Trump, being a weakling of man who has never come across a negative comment directed at him he could not hysterically bitch about long past its point of expiration, would probably respond predictably to such an aggressive question.  But hopeful the rest of American will break out of the spell, and ask itself how it came to be such a simple, simple man is being considered to ascend into the same league as Abraham Lincoln and Thomas Jefferson.  Despite what many liberals want you to believe, shame has a place in society, and this may very well be one of them.

The Value of Life, & How We Prioritize Some Lives Over Others

Occasionally I like to write things that make me somewhat uncomfortable.  I think of it as a cerebral enema, to cleanse by mind of sinister cobwebs that, from time to time, start building nests in it if not cleared out.  The topic concerning the value of life, and the fact of how–since we can’t save all lives–we prioritize some over others with partly reasonable, partly arbitrary justifications, is a discussion I find simultaneously disturbing and necessary to have.

The initial instinct for most of us is to vehemently maintain that all lives, regardless of mediating circumstances, ought to be seen as equal to one another, and thereby equally deserving of consideration and protection.  That if we are to have a truly just society we should focus on forwarding this simple principle because it is a primary means by which to preserve impartiality and reduce disparity in the legal system, as well as reduce our personal biases on matters of moral dilemmas.  Historical events, like the American Eugenics movement of the early 20th Century, are a clear example which we can point to as an obviously immoral/unethical breech of the egalitarian mindset we strive to (albeit, not perfectly) construct our society around today.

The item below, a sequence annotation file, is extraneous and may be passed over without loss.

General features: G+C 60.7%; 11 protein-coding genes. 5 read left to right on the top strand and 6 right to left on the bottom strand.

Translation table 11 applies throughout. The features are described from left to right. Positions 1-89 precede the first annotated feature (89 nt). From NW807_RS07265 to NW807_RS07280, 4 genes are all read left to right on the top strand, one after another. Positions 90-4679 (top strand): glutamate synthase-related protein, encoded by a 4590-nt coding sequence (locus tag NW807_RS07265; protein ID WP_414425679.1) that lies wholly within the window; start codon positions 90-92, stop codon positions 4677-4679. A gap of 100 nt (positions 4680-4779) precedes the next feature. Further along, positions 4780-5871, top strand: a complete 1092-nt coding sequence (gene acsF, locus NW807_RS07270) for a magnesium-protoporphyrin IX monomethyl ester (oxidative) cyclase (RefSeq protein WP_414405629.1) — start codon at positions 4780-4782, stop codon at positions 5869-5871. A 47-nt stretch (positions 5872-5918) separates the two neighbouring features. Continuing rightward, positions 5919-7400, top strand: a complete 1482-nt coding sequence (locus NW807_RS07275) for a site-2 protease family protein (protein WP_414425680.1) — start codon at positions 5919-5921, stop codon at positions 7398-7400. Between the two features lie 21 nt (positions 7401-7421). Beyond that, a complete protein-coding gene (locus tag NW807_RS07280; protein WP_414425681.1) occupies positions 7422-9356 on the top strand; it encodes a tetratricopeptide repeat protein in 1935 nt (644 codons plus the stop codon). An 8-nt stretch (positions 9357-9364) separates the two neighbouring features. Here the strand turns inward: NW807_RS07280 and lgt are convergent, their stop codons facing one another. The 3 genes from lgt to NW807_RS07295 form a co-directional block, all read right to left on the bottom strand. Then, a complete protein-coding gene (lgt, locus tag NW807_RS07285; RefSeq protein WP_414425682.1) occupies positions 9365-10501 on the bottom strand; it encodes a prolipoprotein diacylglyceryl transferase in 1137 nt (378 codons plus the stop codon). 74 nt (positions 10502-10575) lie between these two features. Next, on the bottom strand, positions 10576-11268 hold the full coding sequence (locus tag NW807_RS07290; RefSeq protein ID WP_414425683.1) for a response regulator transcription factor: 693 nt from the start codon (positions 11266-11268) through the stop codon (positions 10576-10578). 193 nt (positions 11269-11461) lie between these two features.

All this is well and good, however, I’ve noticed in these sort of conversation that we tend to also leave the specific details concerning the practical application of this egalitarian principle intentionally vague and open for interpretation, primarily because by dwelling too deeply on the finer points of this moral principle we promote, we might uncover a number of factors that would reveal the ideal to be both unattainable and undesirable in reality.

Although we might say (and truly believe) that all lives are equal in worth and deserving of protection, we hardly ever hold this moral principle to be absolute.  For instance, what happens when a group of people are stranded at sea, on a sinking ship, and they need to prioritize who gets into the lifeboats first (because it’s a simple fact that somebody will have to be the first one in).  The most fair thing to do would be to let people in on a first-come-first-serve basis; however, the problem then arises as to the inevitable fact that this sort of laissez-faire approach to the dilemma will create a situation in which a disproportionate number of people saved will be those most physically capable of getting to the front of the line.  In other words, just about all the children on the boat will potentially be left behind to sink.